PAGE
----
Ghosts of the Minors smell like roses with this club
Welcome to the silent edition of Ghosts of the Minors, adapted from the segment from The Show Before the Show Podcast that asks you to identify a historical Minor League team hidden among two phonies. Here, we skip the quiz element and speed headlong into the past for a quick
Welcome to the silent edition of Ghosts of the Minors, adapted from the segment from The Show Before the Show Podcast that asks you to identify a historical Minor League team hidden among two phonies. Here, we skip the quiz element and speed headlong into the past for a quick romp through the true story of the real Minors team.
Your high school history teacher probably mentioned the Wars of the Roses, but that musty old fussbudget may have failed to inform you that the conflict bled onto no fewer than four Minor League circuits. Fortunately, Ghosts of the Minors is here to educate you on baseball's Lancaster Red Roses.
Based in Lancaster, Pennsylvania, from the early years of the 20th century into the Kennedy administration, the Red Roses took their name from the House of Lancaster and its floral symbol during the 30-plus year series of civil wars for the English throne.
If you think it's impossible for a Minor League team to have taken its identity from a 15th-century civil war in another country, may the crown grant you clemency for your error! There were, in fact, two such teams.
As it was in the bloody fallout of the rule of a feeble monarch at the close of the Middle Ages, so it was in the Minors over several decades in the States: the Lancaster Red Roses had an archrival in the York White Roses. The two clubs duked it out in the Tri-State League, the Interstate League, the Piedmont League and the Eastern League.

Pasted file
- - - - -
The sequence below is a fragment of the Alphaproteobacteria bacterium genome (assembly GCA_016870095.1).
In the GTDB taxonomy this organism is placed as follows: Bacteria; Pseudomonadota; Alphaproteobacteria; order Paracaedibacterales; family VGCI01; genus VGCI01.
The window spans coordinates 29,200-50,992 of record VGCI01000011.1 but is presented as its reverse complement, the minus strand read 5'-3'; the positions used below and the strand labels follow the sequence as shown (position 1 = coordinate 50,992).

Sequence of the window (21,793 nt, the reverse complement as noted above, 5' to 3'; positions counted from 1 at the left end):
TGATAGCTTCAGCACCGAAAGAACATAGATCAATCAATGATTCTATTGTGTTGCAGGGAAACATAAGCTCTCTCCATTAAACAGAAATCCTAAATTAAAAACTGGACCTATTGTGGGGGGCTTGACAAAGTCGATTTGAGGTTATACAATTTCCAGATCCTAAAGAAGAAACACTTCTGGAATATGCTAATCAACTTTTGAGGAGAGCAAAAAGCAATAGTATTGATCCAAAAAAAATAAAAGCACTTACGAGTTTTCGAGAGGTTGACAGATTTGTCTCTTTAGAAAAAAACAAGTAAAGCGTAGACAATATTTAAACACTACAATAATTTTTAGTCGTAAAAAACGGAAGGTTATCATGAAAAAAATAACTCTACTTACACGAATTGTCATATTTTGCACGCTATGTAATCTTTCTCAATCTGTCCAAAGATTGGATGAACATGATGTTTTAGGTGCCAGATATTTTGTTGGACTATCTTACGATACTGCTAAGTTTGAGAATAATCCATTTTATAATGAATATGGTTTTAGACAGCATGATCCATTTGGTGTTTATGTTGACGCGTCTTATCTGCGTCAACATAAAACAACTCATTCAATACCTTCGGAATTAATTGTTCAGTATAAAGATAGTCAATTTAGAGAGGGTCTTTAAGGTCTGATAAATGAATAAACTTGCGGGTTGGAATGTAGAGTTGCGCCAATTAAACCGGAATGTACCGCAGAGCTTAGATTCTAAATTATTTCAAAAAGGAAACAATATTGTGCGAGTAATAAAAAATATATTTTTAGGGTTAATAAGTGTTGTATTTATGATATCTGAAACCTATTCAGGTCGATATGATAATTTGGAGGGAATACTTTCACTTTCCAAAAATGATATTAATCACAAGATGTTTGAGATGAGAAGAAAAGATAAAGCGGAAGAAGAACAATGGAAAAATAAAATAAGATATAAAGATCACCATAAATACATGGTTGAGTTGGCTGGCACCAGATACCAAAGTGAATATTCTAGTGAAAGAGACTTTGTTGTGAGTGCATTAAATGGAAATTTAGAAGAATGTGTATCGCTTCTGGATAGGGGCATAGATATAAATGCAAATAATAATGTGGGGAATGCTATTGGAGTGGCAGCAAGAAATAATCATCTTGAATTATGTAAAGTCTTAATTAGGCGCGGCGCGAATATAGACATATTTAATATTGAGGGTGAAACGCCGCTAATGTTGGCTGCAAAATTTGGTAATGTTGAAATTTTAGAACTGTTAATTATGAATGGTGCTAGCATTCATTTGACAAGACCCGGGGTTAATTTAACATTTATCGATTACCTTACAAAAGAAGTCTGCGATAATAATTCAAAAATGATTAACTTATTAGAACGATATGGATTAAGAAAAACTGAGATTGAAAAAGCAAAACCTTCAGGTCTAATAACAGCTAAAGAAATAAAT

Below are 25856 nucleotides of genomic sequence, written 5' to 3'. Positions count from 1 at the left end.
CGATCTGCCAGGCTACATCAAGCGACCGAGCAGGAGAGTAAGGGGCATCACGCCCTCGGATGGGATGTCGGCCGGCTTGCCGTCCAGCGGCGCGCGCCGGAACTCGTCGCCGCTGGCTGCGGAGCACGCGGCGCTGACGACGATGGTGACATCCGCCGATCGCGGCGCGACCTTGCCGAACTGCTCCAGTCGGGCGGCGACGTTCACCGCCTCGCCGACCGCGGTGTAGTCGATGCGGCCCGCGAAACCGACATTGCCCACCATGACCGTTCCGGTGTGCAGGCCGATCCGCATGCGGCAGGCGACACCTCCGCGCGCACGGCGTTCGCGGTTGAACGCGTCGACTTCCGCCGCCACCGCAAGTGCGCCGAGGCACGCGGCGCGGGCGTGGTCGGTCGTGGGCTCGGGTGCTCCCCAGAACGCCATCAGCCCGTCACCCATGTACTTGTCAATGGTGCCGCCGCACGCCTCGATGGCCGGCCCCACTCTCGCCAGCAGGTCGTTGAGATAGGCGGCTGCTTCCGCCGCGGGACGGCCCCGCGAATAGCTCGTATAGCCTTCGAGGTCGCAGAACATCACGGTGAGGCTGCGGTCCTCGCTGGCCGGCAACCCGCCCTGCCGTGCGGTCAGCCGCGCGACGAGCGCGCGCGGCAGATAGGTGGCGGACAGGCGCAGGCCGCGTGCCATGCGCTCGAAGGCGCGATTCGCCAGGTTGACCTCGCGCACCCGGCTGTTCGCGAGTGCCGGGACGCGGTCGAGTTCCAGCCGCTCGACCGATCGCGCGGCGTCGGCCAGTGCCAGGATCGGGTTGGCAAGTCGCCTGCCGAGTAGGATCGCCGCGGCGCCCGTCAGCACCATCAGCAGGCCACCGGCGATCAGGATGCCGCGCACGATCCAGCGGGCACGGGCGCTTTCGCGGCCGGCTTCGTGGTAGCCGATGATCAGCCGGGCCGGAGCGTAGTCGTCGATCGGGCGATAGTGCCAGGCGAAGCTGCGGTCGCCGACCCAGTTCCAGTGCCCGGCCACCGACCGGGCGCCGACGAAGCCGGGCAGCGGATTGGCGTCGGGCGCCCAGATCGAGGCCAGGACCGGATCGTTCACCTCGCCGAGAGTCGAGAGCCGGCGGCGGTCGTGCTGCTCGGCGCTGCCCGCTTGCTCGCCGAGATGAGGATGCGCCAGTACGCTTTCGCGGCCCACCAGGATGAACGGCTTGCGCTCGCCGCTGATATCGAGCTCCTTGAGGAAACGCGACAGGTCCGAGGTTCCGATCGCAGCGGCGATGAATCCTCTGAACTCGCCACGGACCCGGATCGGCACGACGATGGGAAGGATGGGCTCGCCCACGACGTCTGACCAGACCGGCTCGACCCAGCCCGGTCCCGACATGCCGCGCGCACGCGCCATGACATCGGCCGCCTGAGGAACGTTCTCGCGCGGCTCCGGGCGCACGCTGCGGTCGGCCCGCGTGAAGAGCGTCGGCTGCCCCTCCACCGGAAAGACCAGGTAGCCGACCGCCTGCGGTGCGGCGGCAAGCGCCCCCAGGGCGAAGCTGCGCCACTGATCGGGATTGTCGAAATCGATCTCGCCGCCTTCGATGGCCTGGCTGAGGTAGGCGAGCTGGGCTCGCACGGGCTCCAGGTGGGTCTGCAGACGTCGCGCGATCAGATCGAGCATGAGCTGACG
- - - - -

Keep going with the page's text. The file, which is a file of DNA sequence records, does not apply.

Over their long history -- long for a baseball team, that is, if not a British dynasty -- the Lancaster Red Roses were never known to wilt, reigning as league champs six times. They were subject to affiliations with six Major League teams (although, notably, not with the Royals) and counted among their numbers such princes of baseball as Stan Coveleski, Nellie Fox, George Kell, and as a manager, Johnny Pesky.
But perhaps the crowning moment came during an Interstate League Finals game against the White Roses in 1943, when another historic war affected the rivalry. The two clubs waited through a blackout delay after air sirens sounded, then waited another 20 minutes to find another second base bag -- the original was stolen in the dark.
Lancaster went on to win the series, and the war; then three-peated in the Interstate League from that season through 1945. But just as the House of Lancaster and the House of York were united under Tudor rule, the Red Roses and White Roses were eventually united in one-door rule as both franchises exited the Minors.
And that is the dirt on the Red Roses.
Josh Jackson is an editor for MiLB.com. Follow and interact with him on Twitter @JoshJacksonMiLB.